As I said at the start of this review, there is bravery in telling a story of this nature. But I can’t even begin to imagine the courage needed to tell one that is this closely related to the artist that is telling it. There are disturbing moment throughout ‘The Tale’ as the film is unflinching and unapologetic in its depiction of the abuse Jennifer underwent. It validates why victims of this kind of abuse feel the need to block their trauma, both consciously and subconsciously.

‘The Tale’ is an intimate story of repression and revelations, told in a way that is equal parts evocative and essential.  

Result: 8/10

Fahrenheit 451

"We're not born evil, we must be made evil by the fire. Then we can be happy." 

I can understand a level of scepticism that comes with any new adaptation of Ray Bradbury’s 1953 novel, especially given that the last attempt to bring the novel to life on the big screen was helmed by legendary auteur Francois Truffaut. But it’s not as if recent events don’t lend themselves to an adaptation of the novel being frighteningly relevant. Also with the talent attached to this version that includes Michael B Jordan and Michael Shannon as well as the directing prowess of Ramin Bahrani, there’s reason to hope for something special.

In the distant future, books are banned and ordered to be burned by the "firemen". One of these firemen is Guy Montag (Michael B Jordan) who along with his superior John Beatty (Michael Shannon), goes about his work without questioning motives, believing he is helping out with the end of seeking knowledge. But all of this is soon to change.

Bahrani’s films have always steered towards being stories of social relevance just as much as they are stories of individuals, and he always strikes the perfect balance between these two goals. One only need to look at ‘Chop Shop’, ‘Goodbye Solo’ or ’99 Homes’ for proof of this. Given that ‘Fahrenheit 451’ is explicitly political in its allegory, in theory all Bahrani would have to accomplish to make a hard hitting adaptation of Bradbury’s novel would be to take his usual storytelling prowess to the sensibilities of a more high concept narrative. But that theory doesn’t quite come across in execution.

The film seems much more prioritised in trying to hit the allegorical beats of the narrative rather than work as a compelling story in of itself. There’s no urgency to the plot or how we are introduced to this dystopia. That might be due to the fact that so much of that dystopia is conveyed through clumsy exposition rather than any solid visual storytelling. There’s not enough substance within the opening act of ‘Fahrenheit 451’ to make the audience feel involved with the plot and instead the movie just trudges forward at the same dreary pace at which it opens.

It’s somewhat baffling because Bahrani’s usually impeccable visual language seems to be severely lacking here. His style which is often achingly humane just comes across as repetitive and derivative here. There’s no visual flair or dynamic movement to the way he films these scenes and as a result the movie just descends into being one flatly staged scene after another, each one feeling more inconsequential than the last. I defy anyone to feel any serious impact as the plot unfolds or to feel the biting social allegories that Bradbury’s novel conveyed so fearfully.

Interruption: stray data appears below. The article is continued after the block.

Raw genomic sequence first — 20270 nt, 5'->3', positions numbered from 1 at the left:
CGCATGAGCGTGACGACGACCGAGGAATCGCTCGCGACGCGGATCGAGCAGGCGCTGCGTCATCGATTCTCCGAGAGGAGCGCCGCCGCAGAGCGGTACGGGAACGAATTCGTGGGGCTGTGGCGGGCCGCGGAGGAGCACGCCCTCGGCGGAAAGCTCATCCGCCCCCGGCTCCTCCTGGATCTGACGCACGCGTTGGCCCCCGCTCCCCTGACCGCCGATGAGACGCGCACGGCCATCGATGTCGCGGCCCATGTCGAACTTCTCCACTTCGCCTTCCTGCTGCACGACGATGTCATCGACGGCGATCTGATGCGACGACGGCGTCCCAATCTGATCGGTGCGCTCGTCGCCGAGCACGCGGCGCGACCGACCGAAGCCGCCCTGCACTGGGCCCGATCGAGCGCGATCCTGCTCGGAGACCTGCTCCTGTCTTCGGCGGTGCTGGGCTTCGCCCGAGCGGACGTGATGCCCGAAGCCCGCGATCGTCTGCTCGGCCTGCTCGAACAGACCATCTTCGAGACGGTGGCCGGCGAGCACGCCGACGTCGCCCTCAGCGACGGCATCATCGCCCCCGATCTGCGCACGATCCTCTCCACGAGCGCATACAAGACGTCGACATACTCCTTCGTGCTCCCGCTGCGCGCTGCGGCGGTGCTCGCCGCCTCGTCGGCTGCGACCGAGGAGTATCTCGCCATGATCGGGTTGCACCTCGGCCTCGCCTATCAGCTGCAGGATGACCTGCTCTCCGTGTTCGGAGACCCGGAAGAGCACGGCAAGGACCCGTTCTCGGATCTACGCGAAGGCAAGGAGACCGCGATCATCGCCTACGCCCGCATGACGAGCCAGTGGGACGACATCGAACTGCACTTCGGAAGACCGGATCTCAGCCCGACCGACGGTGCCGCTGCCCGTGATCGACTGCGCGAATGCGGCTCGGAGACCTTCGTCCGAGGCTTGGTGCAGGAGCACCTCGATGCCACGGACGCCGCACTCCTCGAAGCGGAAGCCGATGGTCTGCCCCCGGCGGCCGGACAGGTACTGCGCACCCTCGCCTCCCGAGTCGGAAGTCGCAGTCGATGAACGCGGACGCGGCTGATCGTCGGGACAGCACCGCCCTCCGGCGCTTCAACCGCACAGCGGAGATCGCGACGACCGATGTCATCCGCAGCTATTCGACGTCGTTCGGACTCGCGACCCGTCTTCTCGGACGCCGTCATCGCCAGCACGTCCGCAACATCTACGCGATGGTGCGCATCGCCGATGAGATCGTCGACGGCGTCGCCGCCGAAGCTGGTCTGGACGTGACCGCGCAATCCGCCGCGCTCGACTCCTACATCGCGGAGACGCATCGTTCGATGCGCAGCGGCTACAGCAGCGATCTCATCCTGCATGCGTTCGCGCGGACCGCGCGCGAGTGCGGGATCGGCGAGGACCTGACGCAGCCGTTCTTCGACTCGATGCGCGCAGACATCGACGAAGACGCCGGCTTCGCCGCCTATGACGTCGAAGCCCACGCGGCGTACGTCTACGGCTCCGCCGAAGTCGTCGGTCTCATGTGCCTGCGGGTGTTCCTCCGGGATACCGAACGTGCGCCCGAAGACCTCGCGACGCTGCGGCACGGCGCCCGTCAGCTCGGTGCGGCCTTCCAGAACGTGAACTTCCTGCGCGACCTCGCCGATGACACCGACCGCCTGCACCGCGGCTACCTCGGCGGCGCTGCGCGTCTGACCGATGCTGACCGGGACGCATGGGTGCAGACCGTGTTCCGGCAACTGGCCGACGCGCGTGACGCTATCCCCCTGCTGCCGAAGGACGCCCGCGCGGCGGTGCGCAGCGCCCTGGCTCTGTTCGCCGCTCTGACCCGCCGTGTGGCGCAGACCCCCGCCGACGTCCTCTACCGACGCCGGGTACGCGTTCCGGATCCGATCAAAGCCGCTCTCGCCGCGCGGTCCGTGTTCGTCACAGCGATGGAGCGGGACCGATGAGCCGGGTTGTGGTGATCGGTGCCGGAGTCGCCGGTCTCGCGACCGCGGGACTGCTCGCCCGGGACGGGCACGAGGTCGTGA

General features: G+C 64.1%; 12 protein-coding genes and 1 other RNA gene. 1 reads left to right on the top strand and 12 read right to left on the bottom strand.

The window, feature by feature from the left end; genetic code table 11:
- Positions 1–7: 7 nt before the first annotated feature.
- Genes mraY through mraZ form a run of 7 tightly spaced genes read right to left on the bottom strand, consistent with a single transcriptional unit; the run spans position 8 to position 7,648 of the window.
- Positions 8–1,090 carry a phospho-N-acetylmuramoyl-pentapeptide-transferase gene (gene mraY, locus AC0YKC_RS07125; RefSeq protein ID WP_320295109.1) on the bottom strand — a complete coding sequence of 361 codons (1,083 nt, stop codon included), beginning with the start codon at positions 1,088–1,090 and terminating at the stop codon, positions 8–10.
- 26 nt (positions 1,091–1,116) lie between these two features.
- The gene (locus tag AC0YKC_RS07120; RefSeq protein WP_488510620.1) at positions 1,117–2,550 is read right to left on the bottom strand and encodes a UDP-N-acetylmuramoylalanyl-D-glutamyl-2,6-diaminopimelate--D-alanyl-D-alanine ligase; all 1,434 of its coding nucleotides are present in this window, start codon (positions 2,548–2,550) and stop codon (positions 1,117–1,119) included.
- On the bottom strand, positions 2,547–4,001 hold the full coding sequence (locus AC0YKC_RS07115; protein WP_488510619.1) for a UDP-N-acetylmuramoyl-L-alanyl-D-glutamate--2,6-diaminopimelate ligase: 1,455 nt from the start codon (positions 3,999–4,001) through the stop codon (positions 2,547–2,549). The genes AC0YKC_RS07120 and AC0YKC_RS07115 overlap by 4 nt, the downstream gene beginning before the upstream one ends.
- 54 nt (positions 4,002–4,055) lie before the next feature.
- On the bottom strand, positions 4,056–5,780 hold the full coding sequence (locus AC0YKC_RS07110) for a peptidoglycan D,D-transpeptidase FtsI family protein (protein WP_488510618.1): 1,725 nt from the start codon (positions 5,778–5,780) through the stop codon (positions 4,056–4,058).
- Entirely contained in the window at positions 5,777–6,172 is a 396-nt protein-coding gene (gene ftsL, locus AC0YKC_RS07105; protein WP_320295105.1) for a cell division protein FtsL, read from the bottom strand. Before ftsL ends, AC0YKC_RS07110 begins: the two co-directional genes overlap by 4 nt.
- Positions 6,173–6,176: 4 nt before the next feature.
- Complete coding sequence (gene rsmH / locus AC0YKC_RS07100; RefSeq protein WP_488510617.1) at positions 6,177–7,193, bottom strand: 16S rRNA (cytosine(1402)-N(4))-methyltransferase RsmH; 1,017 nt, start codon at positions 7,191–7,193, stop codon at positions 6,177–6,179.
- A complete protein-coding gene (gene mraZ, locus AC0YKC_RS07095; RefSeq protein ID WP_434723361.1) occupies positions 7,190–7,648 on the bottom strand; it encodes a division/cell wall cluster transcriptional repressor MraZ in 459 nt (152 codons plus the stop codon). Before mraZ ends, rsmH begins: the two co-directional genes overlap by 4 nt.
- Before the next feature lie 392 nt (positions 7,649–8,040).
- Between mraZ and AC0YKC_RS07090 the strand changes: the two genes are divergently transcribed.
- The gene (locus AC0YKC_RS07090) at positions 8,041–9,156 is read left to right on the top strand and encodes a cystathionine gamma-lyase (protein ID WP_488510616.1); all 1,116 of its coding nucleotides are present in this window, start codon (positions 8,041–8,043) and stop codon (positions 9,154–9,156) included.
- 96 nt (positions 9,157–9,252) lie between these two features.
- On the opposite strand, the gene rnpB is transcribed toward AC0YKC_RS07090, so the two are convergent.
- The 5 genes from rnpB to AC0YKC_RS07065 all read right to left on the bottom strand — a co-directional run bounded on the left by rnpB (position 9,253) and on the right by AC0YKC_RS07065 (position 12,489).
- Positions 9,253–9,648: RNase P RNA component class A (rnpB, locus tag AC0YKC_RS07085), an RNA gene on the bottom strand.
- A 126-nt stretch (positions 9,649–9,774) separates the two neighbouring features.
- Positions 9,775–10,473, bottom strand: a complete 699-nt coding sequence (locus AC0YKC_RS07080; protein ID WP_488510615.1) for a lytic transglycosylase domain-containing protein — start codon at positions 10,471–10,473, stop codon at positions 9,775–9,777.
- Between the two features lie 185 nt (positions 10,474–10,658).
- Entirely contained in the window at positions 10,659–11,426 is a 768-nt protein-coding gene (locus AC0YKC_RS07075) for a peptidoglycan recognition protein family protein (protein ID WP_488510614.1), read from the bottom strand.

Another issue in making the ideas within the narrative feel connected to our own lives is how the film renders its dystopian landscape as more alien and artificial. It almost seems as if the goal of the production design was to make the world of the fireman feel as separate from our own. It puts a space between the humane core of the story and the social relevance it holds. There’s simply no major impact to be had when these characters experience certain events because they are all so alienated from any potential parallel between their world and ours that would make their plight feel resonant.

This adaptation also fails to understand that certain aspects of the book on which it is based simply do not translate as well to the screen. Truffaut understood this in his version when he worked to make the material fit more uniquely into the medium of film rather than the written word from which it originated. But so much of the dialogue and exposition in this 2018 version comes across as stilted and artificial. As I said earlier Bahrani’s direction falls short of making these conversations feel engaging anyway, but the mechanical nature of the dialogue only makes the issue even more noticeable.

Shannon and Jordan are usually the saving graces of any bad movie either one of them is in. However while I wouldn’t call their performances in ‘Fahrenheit 451’ incompetent, they lack a dimension that would give the characters they are portraying a sense of discernible depth. There’s not enough humanity within Shannon’s portrayal of Beatty for the character to feel sympathetic, which is a problem given that the film repeatedly asks us to relate to his situation. Jordan at least shows more range as he can break out a villainous menace while following the orders of his repressive superiors, but also display a more conflicted vulnerability as he begins to have doubts for his cause. But these different motives are never unified by consistent characteristics or traits so his performance feels highly inconsistent. Any film in which these two actors can’t evoke something from me really is a nightmare dystopia come to life.